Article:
Installing a Lithium Battery in an MX5
I just lost 21 lbs.
I replaced my OEM battery with an AntiGravity ATX12-HD RE-START Battery and quickly shed 21 pounds from the front of my car. The size and weight of the battery were shocking when I saw it for the first time. The OEM battery measures 9 x 5 x 8 inches and weighs 24.4 pounds. The AntiGravity ATX12-HD is a Lithium battery with these specs:
- Measures 5.9L x 3.38W x 5.19H inches (that’s tiny)
- 3.25 pounds including the terminal posts I added
- 480 cranking amps
- 16 Amp Hours (PbEq)/ 8Ah (Actual)
- Restart feature to start the car if the battery runs down
- Battery Management System (BMS) that includes low-voltage cut-off, over-discharge, over-charge, and thermal protections with real time lithium-ion cell balancing
Post It Up
The first hurdle, I needed to figure out a way to attach the existing cables to the new battery. It comes with “flag” style connections. No posts anywhere. I’ve seen others kludge connections to their flag connection by cutting the OEM connector in half and bolting that to the battery. It looks horrible to me and I figured there must be another way. And there is. The XS Power Batteries 586 Tall Brass Post Adaptor Set looked like it would work. These are posts used on another type of battery connection but I thought they’d work in this application as well.
The kit comes with brass posts and an M6 bolt for each post. The positive post is slightly larger than the negative post. It doesn’t come with nuts (because it isn’t made for this application) so I dug around in my bolt bin and found a couple of M6 nuts. They didn’t fit inside the flag housing so I filed them down a bit.
Now it was simple to slide each nut under the flag housing and attach the posts. Because the posts are different in size, remember to attach the negative post to the negative side and the same for the positive side. I didn’t which you can see in my photos below. No worries. A quick swap and everything was right with the world again. It looks like a regular battery now…although tiny.
Filling the Void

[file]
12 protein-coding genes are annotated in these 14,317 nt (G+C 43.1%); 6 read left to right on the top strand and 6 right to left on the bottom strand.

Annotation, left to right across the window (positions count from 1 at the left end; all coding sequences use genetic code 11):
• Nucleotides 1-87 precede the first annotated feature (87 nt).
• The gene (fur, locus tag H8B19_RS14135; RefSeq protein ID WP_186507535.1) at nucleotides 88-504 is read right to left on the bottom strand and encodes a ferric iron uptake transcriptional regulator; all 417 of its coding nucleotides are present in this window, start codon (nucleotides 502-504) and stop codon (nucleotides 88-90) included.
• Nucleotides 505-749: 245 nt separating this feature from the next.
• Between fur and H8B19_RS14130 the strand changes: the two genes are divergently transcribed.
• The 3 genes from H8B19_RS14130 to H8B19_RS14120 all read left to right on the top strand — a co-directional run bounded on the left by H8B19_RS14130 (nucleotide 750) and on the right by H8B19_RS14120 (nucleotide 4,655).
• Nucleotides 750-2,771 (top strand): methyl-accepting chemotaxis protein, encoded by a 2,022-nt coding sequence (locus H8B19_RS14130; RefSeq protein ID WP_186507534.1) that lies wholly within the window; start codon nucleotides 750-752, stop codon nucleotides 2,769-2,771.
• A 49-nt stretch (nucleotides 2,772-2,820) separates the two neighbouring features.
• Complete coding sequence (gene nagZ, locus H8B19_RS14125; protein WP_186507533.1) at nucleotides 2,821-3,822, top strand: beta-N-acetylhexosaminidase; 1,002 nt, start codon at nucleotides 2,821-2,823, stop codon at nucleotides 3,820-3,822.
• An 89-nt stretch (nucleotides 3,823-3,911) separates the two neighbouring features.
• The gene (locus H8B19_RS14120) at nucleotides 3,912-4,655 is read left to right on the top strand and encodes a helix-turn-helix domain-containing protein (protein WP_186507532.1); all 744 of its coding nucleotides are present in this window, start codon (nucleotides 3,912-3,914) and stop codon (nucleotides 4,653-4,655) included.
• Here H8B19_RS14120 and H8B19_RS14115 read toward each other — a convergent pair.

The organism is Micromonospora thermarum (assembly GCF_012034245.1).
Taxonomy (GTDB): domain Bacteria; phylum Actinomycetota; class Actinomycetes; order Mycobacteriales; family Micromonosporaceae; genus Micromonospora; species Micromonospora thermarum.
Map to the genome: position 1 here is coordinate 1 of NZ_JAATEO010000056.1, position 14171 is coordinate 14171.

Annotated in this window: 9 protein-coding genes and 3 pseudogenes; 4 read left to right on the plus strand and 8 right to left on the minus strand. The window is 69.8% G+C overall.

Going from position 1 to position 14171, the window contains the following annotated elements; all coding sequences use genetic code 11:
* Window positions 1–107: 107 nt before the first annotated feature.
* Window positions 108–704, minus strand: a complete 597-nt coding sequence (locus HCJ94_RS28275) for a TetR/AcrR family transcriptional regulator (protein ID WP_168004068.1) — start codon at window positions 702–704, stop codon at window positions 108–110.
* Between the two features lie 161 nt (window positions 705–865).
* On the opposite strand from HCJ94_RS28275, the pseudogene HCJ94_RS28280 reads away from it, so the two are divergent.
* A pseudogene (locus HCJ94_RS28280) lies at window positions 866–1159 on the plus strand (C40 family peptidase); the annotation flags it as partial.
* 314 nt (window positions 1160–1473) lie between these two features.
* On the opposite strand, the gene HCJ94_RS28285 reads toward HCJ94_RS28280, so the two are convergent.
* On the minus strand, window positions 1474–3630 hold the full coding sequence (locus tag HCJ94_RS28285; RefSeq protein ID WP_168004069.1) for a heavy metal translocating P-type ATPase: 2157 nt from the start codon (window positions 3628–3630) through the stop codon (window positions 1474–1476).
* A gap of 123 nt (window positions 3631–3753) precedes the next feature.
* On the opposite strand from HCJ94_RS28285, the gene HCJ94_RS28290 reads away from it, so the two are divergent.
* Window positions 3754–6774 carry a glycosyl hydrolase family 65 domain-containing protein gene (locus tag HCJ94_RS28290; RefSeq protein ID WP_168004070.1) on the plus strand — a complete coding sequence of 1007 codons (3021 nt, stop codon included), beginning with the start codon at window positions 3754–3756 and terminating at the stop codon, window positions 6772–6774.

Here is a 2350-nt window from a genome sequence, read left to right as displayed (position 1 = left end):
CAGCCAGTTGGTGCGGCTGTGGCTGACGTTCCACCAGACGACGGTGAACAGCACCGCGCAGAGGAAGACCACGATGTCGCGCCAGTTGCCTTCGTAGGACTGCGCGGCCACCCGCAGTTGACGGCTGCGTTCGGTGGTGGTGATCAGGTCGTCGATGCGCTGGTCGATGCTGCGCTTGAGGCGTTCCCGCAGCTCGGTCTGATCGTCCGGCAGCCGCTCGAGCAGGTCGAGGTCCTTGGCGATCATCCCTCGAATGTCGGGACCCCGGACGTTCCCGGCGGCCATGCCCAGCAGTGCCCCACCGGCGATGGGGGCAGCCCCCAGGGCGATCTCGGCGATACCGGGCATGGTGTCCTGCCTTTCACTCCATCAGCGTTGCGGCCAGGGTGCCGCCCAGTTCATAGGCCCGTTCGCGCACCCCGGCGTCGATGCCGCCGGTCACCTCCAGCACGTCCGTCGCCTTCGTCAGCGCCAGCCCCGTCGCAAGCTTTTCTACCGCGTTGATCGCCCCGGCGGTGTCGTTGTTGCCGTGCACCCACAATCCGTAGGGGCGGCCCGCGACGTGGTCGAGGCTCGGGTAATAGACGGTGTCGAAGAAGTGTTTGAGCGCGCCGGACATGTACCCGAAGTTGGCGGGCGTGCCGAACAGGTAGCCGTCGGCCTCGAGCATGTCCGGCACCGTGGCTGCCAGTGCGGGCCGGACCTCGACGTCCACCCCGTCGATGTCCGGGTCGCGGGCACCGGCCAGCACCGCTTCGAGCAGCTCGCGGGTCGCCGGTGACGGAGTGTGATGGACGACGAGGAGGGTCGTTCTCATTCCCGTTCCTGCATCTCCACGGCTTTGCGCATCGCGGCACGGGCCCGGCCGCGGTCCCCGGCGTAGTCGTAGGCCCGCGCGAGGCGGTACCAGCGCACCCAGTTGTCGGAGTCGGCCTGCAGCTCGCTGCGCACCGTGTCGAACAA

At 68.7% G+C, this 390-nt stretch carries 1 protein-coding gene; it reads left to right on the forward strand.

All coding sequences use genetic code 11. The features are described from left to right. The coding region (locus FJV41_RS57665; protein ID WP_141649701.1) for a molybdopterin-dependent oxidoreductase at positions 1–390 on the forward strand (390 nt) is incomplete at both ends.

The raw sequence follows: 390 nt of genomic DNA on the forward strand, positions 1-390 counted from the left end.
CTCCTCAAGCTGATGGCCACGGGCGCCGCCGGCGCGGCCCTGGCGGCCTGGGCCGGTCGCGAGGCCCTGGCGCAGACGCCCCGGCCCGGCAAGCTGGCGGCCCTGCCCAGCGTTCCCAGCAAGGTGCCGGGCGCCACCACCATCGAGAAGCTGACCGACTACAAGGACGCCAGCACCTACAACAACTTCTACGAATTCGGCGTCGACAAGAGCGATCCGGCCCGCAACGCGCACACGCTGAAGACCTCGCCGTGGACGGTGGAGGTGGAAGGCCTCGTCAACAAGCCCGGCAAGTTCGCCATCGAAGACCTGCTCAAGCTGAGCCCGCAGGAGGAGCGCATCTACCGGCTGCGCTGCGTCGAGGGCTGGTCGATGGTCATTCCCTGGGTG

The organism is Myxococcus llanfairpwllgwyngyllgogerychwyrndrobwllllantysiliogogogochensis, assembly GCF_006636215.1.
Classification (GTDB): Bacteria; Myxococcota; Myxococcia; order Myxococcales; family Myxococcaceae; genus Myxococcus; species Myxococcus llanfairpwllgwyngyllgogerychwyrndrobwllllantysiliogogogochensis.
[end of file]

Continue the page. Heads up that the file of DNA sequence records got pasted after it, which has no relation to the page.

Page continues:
With the posts installed, the battery was ready to go in the car. I hefted the 24 lb. battery out and set the new one in place. Wow, it obviously wasn’t going to work like that. I needed to add something under the battery to raise it about 3 inches and also fill in the width void. Some high-density foam I saved would work quite well. I’d use a couple of large pieces for underneath the battery in the existing tray and cut some other pieces for both sides. Note the correct orientation of the terminal posts.
Into place it went and it fit perfectly. I left the foam a bit thick so it would have some tension when it was battened down.
That’s an Itty Bitty Battery
Next up, resize the original battery hold down. I cut off the side wings. The goal was to make sure it couldn’t accidentally short across it. I also coated it in PlastiDip to add some insulation. It should also make it grippier, just a bit more insurance to keep the tiny battery from moving about. I put it in place and fastened it down good and tight.
Then it was time to attach the post terminals. Placed the positive cable and it was perfect. Nice and tight. I went to attach the negative cable and, damn, it wouldn’t tighten down enough. Negative post sizing is standardized in cars. I measured the post on the OEM battery and it was the same size as the new post I bought. Looking at the terminal at the end of the battery cable, it looked like I could make a few adjustments. I took the terminal bolt out of the cable side, bent things up a bit, put it back on and it fit nice and tight. The battery is pretty tiny in the massive hole but it almost looks like it was made to be there. And I lost 21 pounds!
I do want to find something more solid, about 3 inches tall, to replace the foam under the battery. It’s in there nice and tight now but I’d rather have something solid under it. I just don’t know if the foam might get used to the compression over time and I’ll lose the tension it has now. But for now, this will work great.